Lars Elling: “At the Gate of the Forest of Silence”

Lars Elling: “At the Gate of the Forest of Silence”

Non-fiction

publisher:

October

Release year:

2024


«Elling's many meditations on madness and art are so good and compelling that this alone makes the book worth a six.»

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After listening to the work – and reading this book – it is easy to understand that the genius interpretation rests loosely on the shoulders of this popular elite with an all-round ear.

Carstensen was born in Eidsvoll to a family of dam guards who became musicians after Carstensen's grandfather had a serious accident. Grandpa started playing the accordion:

“This Jules Verne-like instrument contains within it thousands of sounds, one for every wordless emotion.”

The paternal grandfather taught Stian's father, who in turn taught Stian, who in turn taught his eldest son, Gabriel.

Compelling

Carstensen himself is inspired by jazz and especially Bulgarian folk music and also plays guitar, banjo and flute. In one place, Elling uses the word “Tourette's Association” to refer to his friend's unique musical talent. The same can be said of At the Gate of the Forest of Silence, which is as much about Elling himself as it is about Carstensen and his work.

The book is riveting, relatable, insightful and anecdotal, consisting of memories of his childhood, his father's brutal death from cancer, his mother's mental illness, Elling's work as a visual and musical artist and his many reflections on madness and art.

The latter—about art—is so good and convincing that it alone makes the book worth a six.

He remained the same

He remained the same


Invulnerable and curious

The common denominator is Stjan Carstensen and the work “Musical Asylum”. Elling first met him in 2011 at Gamle Ormelet in Tjøme, where Carstensen played accordion: “With Stian, I experienced the musical equivalent of a mental disobedience: he was deep in Beethoven, and then suddenly, through a mysterious association, he fell into Beethoven’s trap.” “Fugledansen,” which through sudden syncopation became “Take On Me.” And it felt strict and logical. Not at all surprising. And I heard, through all the baroque whims, that the melodies and tones are a kind of shared historical and cultural property.” Elling tells the story of a Stian who is self-assured on their first meeting, invulnerable and curious about everything – an image that Elling tries to hold on to during his friend's many serious periods of illness, with a mind that is never at rest, but only goes round and round.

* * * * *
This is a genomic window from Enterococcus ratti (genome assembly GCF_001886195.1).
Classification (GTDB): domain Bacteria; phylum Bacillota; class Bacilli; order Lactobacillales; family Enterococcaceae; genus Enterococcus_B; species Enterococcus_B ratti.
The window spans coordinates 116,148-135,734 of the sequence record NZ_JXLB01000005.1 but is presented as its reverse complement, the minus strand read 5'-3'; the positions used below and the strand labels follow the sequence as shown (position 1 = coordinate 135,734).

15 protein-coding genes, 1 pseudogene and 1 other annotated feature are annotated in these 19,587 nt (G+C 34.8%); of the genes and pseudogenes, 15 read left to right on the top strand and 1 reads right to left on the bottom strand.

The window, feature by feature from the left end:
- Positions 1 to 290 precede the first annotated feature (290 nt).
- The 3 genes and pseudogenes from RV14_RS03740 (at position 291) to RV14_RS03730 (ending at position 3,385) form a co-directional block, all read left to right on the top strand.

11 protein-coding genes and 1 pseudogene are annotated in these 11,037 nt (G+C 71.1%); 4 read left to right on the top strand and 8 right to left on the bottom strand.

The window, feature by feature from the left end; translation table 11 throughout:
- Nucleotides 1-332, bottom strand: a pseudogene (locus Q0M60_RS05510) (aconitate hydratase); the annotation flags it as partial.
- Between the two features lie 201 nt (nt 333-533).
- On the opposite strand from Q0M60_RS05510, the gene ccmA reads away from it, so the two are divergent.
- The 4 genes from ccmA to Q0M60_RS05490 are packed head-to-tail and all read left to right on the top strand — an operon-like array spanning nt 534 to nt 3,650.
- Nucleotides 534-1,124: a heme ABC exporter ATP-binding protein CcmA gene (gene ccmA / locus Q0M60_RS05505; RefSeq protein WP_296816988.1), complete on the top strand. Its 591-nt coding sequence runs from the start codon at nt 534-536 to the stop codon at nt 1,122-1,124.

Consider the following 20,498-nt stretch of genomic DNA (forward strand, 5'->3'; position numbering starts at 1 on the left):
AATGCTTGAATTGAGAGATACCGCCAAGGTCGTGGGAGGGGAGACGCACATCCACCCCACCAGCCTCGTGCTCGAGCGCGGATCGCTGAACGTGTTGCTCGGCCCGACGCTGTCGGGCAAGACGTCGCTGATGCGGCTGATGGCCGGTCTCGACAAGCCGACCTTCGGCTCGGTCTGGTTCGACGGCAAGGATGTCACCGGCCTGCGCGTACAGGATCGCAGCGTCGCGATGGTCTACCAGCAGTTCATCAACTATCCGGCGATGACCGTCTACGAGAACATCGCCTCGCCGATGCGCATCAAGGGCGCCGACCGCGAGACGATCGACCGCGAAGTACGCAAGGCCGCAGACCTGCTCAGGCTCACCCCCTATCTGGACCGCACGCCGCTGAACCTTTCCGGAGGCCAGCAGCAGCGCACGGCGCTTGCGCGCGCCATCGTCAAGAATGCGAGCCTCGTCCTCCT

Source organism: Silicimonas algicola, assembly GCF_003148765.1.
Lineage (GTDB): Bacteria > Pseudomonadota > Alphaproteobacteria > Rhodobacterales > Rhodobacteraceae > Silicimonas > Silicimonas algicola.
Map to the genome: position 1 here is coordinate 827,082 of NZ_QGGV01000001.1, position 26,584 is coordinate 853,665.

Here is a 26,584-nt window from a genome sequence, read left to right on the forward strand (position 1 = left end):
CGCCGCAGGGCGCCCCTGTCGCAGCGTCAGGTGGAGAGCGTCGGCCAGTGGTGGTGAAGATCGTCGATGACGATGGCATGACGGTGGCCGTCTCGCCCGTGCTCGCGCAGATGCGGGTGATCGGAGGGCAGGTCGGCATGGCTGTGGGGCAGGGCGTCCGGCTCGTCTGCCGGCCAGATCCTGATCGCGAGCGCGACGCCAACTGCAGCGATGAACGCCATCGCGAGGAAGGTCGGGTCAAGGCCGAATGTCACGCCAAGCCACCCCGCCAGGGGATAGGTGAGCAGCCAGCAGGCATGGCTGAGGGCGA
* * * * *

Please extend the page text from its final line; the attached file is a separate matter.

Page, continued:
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A war cry

The “Musical Sanatorium” opens with a great fanfare. Or a war cry. Drums and bagpipes play, and you imagine Scots in kilts or Turks in breeches and fezzes, since there was always a little war going on to which you could send young boys—to strengthen them and make them men. It is the voice of Davol The zurna, i.e. the skalmi (a type of bagpipe) and the drum, can to this day make the Turks’ sworn enemies the Bulgarians pale.”

This is an example of the wonderful images that pepper the book.

A piece of art: In the book, Lars Elling manages to say something about true art through the most surprising turns, side paths and dead ends.  Photo: Christine Sforte

A piece of art: In the book, Lars Elling manages to say something about true art through the most surprising turns, side paths and dead ends. Photo: Christine Sforte
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The work itself becomes a kind of hub, with the chapters bearing the titles of the different pieces of music in the work.

For example, “The Cerebellar Tarantella”, where we get the history of the dance, lexical information about the cerebellum or cerebellum, we take a quick trip to Henrik Ibsen, before Elling describes the stringed instrument cimbalom, which contains the solo part of the piece, and then links it to his father's legacy .

“To write, it was about finding the intersection between pain, anesthesia and clear thought,” Eling writes somewhere about the writing process behind Fairstein af Vintegern (2023), where, as he puts it, he sent the plot in all directions. The same can be said about this book, which many believe is overloaded with linguistic images and wild associations. Personally, I think it's wonderful, especially since Elling manages to say something about good art – real art – through the strangest and most surprising turns, side paths and dead ends.

But first and foremost, it is an authentic and insightful declaration of love for the world-class genius Stjan Carstensen.

Sick of the look

Sick of the look


Ashura Okorie

Ashura Okorie

"Infuriatingly humble web fan. Writer. Alcohol geek. Passionate explorer. Evil problem solver. Incurable zombie expert."

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